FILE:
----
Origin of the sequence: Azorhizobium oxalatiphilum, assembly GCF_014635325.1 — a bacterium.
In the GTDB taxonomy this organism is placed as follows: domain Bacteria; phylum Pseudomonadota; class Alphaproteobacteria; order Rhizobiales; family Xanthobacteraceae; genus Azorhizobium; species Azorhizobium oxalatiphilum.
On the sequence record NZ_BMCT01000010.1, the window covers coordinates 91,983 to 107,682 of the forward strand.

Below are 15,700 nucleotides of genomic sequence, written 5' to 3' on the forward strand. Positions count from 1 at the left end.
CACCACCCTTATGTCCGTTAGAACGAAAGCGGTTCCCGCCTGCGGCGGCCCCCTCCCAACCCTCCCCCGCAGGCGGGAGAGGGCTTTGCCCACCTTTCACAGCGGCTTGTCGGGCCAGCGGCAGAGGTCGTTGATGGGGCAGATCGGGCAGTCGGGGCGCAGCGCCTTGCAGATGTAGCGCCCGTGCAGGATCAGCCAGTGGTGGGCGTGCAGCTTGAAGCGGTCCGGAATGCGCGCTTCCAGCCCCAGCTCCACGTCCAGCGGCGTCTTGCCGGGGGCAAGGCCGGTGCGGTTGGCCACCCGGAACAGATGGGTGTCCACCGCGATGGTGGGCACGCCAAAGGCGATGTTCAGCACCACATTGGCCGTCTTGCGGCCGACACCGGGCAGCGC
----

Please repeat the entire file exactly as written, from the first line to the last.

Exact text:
Origin of the sequence: Azorhizobium oxalatiphilum, assembly GCF_014635325.1 — a bacterium.
In the GTDB taxonomy this organism is placed as follows: domain Bacteria; phylum Pseudomonadota; class Alphaproteobacteria; order Rhizobiales; family Xanthobacteraceae; genus Azorhizobium; species Azorhizobium oxalatiphilum.
On the sequence record NZ_BMCT01000010.1, the window covers coordinates 91,983 to 107,682 of the forward strand.

Below are 15,700 nucleotides of genomic sequence, written 5' to 3' on the forward strand. Positions count from 1 at the left end.
CACCACCCTTATGTCCGTTAGAACGAAAGCGGTTCCCGCCTGCGGCGGCCCCCTCCCAACCCTCCCCCGCAGGCGGGAGAGGGCTTTGCCCACCTTTCACAGCGGCTTGTCGGGCCAGCGGCAGAGGTCGTTGATGGGGCAGATCGGGCAGTCGGGGCGCAGCGCCTTGCAGATGTAGCGCCCGTGCAGGATCAGCCAGTGGTGGGCGTGCAGCTTGAAGCGGTCCGGAATGCGCGCTTCCAGCCCCAGCTCCACGTCCAGCGGCGTCTTGCCGGGGGCAAGGCCGGTGCGGTTGGCCACCCGGAACAGATGGGTGTCCACCGCGATGGTGGGCACGCCAAAGGCGATGTTCAGCACCACATTGGCCGTCTTGCGGCCGACACCGGGCAGCGC